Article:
China Guide

Terracotta Warriors – Guide to the Terracotta Army Soldiers

Terracotta Warriors

Once named the eighth wonder of the world by former French president Jacques Chirac, the Terracotta Warriors have been an archaeologist dream come true. On a chance discovery by local farmers, these ancient terracotta figurines were found and discovered to depict the First Emperor’s armies.

The figures can be dated back to 210BC though were only discovered in 1974. Fortunately, archaeologists have been able unearth many figures and they remain quite well preserved given the amount of time they were buried. They are now listed as a world cultural heritage site by UNESCO.

Before their discovery, the terracotta warriors were buried deep underground with barren pebbles covering the surface. Ancient tombs were found above the site and their excavation reached the tip of the buried warriors and eminently destroyed many of the figures. Fragments were scattered throughout the land and several locals would make the most of their terracotta finds and use them for their own use, unbeknown to them their historical value and importance.

It wasn’t until some villagers were digging wells that the burned earth was discovered. With further findings, the village superiors were notified and consequently the Chinese Government were brought in and identified their royal identity as the Qin Shi Huang terracotta warriors. A museum was built around the site they were uncovered and opened to the public in three stages.

The figurines that were unearthed varied in looks as one of the key elements of the warriors is that they were all constructed to be unique from one another. They vary in height from 1.83m to 1.95m respective of their rank and roles within the army. In addition to the warriors themselves, figurines of horses, musicians and chariots were also uncovered. They are all life size and look very realistic down to the fine detail of their facial features.

The figurines were created using moulds with each part of the body being made separately, then once assembled the final touches were added to make them unique from each other. They discovered that they were once painted also, however only very few have remaining traces of paint.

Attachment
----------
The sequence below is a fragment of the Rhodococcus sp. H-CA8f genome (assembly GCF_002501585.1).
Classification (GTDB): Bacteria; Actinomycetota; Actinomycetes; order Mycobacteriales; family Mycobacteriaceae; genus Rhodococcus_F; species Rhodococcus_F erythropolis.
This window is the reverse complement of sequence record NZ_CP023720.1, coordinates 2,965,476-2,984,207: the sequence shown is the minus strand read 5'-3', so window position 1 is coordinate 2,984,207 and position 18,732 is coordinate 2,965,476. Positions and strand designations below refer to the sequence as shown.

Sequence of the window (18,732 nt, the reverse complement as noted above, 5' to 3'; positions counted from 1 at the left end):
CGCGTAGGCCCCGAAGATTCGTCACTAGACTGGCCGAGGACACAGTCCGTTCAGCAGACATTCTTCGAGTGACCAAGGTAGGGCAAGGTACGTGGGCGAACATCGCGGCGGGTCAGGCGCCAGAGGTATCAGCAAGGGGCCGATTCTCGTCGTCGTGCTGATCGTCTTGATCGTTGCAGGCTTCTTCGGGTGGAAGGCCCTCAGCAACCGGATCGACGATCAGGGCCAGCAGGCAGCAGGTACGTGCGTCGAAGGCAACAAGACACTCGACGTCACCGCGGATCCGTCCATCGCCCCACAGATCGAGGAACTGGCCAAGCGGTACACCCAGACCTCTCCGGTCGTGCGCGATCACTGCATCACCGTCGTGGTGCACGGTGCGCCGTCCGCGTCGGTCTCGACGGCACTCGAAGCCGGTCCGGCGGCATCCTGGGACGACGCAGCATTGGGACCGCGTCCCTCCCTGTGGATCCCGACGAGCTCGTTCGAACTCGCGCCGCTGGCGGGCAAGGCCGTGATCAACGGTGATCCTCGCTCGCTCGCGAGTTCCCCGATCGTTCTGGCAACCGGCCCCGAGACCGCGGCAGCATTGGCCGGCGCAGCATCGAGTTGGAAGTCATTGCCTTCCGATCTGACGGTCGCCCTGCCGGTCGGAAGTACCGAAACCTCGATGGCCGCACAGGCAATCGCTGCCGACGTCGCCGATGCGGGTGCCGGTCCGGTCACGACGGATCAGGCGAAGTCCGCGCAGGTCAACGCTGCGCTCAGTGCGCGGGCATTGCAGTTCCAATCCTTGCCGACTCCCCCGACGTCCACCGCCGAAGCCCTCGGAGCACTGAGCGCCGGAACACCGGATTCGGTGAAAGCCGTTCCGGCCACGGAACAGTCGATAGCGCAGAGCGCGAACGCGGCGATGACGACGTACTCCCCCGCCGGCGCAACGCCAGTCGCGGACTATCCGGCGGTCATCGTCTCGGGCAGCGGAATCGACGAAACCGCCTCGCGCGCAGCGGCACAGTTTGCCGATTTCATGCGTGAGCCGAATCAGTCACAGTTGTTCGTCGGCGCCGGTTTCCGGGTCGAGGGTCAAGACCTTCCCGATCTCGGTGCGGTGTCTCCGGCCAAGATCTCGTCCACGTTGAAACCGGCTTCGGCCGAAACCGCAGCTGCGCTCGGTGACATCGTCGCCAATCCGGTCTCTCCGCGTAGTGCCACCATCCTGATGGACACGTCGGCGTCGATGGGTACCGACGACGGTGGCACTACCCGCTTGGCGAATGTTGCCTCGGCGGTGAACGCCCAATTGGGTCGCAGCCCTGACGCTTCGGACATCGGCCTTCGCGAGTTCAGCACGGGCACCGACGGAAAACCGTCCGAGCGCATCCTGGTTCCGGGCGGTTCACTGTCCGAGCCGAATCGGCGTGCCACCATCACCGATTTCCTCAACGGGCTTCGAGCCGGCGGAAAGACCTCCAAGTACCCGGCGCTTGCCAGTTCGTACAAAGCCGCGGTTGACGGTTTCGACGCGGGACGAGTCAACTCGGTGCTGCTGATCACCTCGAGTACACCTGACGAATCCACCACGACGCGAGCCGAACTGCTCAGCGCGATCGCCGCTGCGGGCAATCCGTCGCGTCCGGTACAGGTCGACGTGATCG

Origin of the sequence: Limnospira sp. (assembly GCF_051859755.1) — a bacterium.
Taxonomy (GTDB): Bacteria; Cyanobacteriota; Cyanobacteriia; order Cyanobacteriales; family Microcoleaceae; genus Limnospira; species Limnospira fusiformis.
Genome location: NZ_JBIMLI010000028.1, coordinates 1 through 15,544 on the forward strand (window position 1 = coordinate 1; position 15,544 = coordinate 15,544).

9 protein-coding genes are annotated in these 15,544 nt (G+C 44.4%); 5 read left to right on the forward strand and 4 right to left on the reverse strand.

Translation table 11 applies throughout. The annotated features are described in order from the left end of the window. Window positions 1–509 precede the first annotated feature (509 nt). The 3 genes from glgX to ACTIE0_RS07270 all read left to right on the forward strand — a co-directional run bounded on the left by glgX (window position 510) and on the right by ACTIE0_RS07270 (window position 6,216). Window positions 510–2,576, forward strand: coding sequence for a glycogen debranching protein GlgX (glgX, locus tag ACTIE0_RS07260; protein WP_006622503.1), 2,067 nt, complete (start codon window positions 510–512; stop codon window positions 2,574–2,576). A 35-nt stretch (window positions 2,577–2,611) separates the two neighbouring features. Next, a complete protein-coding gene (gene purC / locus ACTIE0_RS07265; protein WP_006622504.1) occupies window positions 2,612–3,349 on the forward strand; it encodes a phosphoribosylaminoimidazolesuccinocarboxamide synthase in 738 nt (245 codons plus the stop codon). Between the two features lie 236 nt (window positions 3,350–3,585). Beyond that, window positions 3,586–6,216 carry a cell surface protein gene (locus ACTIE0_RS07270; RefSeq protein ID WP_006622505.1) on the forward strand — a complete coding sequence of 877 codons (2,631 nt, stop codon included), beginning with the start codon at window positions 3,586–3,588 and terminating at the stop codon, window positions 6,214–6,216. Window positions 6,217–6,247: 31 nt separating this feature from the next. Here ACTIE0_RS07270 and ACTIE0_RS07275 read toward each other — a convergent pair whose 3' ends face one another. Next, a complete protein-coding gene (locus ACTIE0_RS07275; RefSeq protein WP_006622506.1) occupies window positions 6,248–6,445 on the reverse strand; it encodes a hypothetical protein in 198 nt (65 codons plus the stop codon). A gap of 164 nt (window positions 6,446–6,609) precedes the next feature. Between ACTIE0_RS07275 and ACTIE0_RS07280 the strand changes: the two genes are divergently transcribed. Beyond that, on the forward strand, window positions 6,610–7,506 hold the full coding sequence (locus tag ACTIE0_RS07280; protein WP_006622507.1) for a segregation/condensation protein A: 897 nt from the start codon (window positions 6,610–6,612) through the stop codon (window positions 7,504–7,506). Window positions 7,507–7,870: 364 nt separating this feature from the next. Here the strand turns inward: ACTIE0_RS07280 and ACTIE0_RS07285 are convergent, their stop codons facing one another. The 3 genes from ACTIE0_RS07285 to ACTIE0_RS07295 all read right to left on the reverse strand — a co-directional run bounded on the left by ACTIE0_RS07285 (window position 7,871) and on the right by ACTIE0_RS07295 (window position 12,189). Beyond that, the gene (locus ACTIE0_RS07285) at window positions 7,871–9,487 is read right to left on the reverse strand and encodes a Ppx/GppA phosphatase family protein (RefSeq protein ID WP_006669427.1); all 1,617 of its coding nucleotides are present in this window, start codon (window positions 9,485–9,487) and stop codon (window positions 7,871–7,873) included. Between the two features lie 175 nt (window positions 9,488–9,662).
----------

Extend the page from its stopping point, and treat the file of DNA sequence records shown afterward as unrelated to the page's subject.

The museum under which they are protected is divided into three pits. The first of the pits was also the first to be opened up to the public and is where there are deep columns of soldiers with war chariots at the rear. This pit has had the most figurines with over 6,000 terracotta warriors and horses within and a massive 1,000 of which have been unearthed and has been open to the public since 1979.

The second pit is only 20m from the first and contains over 1,000 warriors and was opened for public viewing in 1994. The pit is in the shape of an “L” and considered one of the more spectacular of the pits as the figurines are more complex and less damaged. Bronze swords were unveiled here, found in amazing shape surprising everyone since they had been buried for over 2000 years.

The third and final pit again is only about 25m away from the first pit and has been deemed the command centre of the army that was built. This pit is in the shape of a “U” with 68 warriors within. What has intrigued the experts in this discovery is the absence of a commander in chief.

Alltogether there are over 7,000 figurines from soldiers to chariots and weapons that have been discovered in the three pits, many of which have been restored though many of the warriors in pit three are missing their heads.

Visiting the Terra Cotta Warriors is one of China’s best attractions and well worth the 65 90 RMB on entry. Though note that entry fees differ with the time of year, the peak season being between March and November when prices are higher.